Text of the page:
Less than two months after he won a surprising 44 percent of the Louisiana vote in his bid for the Senate, state Rep. David Duke (R), a former Ku Klux Klan leader, has announced plans to run for governor.
Four Democrats -- Gov. Buddy Roemer, former governor Edwin W. Edwards, Kenner Mayor Aaron Broussard and Louis Lambert, a state public service commissioner who ran unsuccessfully for governor in 1979 -- intend to run in the Oct. 19 nonpartisan race.
If no candidate wins a majority of votes, the two leading candidates -- regardless of party affiliation -- meet in a Nov. 16 runoff.
"I want the people of Louisiana to have a clear choice," Duke told reporters before a New Orleans fund-raiser Friday night. "If we don't slow down the cycle of taxes and spending our state has been in for so long, I think we're headed for ruin."
Duke, who has been rebuffed by the Republican Party because of his Klan past and some of his views on minority issues, said he would welcome GOP support in his race for governor.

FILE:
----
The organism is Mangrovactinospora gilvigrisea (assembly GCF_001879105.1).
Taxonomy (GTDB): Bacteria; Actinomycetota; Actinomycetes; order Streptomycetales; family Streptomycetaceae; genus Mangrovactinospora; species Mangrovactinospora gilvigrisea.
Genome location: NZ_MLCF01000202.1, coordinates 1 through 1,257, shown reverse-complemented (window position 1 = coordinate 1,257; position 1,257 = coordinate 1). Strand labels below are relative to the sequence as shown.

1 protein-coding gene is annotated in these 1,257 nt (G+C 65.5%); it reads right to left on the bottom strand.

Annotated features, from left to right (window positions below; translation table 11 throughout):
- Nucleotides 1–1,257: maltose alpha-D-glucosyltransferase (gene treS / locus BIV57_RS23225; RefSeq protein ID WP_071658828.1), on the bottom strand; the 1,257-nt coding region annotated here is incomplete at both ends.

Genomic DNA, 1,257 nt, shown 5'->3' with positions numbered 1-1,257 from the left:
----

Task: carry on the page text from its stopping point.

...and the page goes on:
"I don't know if I can get the support of the national GOP, but rank-and-file Republicans agree with my message," Duke said in a CBS News interview earlier in the day.
"I received about three-fourths of the Republican vote in Louisiana," he continued. "I'm an accepted member of the Republican delegation in the legislature. I know I'm espousing basic, mainstream, conservative Republican viewpoints; it's just that I'm the first elected official that's talking about these issues."
Nevertheless, Louisiana GOP leaders are looking for another candidate. The most often mentioned include former governor David C. Treen, Deputy Energy Secretary and former representative W. Henson Moore, and Reps. Richard H. Baker and Clyde C. Holloway.
Duke, who said he is authorizing the formation of a fund-raising committee and will make a more formal announcement within 60 days, outlined a platform of cuts in state spending and no new taxes.
He reiterated his opposition to affirmative action and minority hiring quotas and his support for forcing welfare recipients to work for their money. Duke said he would organize a team of volunteer lawyers to challenge government affirmative-action provisions.